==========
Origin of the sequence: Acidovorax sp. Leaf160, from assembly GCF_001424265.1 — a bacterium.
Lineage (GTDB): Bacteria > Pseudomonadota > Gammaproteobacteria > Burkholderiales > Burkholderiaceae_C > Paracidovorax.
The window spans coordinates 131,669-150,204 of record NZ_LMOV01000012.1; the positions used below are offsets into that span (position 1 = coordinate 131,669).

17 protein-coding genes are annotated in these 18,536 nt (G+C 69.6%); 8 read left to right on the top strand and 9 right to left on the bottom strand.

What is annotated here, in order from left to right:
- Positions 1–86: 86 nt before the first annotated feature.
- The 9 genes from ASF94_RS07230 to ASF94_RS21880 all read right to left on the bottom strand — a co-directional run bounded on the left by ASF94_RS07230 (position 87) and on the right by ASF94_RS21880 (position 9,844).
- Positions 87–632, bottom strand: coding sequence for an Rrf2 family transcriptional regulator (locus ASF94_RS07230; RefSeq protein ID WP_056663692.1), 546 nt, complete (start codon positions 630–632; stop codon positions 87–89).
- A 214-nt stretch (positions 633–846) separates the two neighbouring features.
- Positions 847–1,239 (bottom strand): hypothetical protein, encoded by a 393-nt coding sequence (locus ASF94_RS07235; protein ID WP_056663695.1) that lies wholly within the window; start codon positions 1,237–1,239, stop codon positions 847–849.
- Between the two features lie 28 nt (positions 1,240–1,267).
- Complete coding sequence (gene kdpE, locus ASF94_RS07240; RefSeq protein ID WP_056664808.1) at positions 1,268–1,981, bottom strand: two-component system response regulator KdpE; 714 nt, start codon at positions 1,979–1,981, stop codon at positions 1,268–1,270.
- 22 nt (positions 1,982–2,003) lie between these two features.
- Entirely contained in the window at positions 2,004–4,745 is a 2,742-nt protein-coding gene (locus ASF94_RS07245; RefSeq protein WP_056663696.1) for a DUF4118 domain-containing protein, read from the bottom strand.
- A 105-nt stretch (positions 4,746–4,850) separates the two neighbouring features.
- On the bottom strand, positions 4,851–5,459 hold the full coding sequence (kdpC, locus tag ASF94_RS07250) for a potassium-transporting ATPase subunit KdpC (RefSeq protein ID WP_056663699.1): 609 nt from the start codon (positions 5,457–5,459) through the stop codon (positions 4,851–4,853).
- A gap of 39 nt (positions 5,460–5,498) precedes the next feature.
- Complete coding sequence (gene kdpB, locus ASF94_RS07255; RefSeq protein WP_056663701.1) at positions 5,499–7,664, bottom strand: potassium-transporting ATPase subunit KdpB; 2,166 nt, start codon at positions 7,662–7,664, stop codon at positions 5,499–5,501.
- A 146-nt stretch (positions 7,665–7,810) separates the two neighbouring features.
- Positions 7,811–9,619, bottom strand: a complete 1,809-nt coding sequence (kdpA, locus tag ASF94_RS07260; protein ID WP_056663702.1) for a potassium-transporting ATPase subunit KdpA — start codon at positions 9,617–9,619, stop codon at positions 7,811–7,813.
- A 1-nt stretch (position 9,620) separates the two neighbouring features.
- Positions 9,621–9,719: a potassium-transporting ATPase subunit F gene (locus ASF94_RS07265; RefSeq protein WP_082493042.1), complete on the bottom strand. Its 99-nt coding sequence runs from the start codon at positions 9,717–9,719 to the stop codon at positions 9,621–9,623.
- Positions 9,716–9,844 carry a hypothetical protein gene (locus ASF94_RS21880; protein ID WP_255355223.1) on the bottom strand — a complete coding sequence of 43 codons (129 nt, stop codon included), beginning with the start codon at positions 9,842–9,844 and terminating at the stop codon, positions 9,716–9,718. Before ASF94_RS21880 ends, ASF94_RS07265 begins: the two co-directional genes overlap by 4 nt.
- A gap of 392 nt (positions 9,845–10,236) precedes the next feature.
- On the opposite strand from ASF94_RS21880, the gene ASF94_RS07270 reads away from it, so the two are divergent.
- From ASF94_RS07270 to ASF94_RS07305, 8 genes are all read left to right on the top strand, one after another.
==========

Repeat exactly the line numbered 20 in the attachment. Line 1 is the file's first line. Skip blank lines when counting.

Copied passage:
- Positions 7,811–9,619, bottom strand: a complete 1,809-nt coding sequence (kdpA, locus tag ASF94_RS07260; protein ID WP_056663702.1) for a potassium-transporting ATPase subunit KdpA — start codon at positions 9,617–9,619, stop codon at positions 7,811–7,813.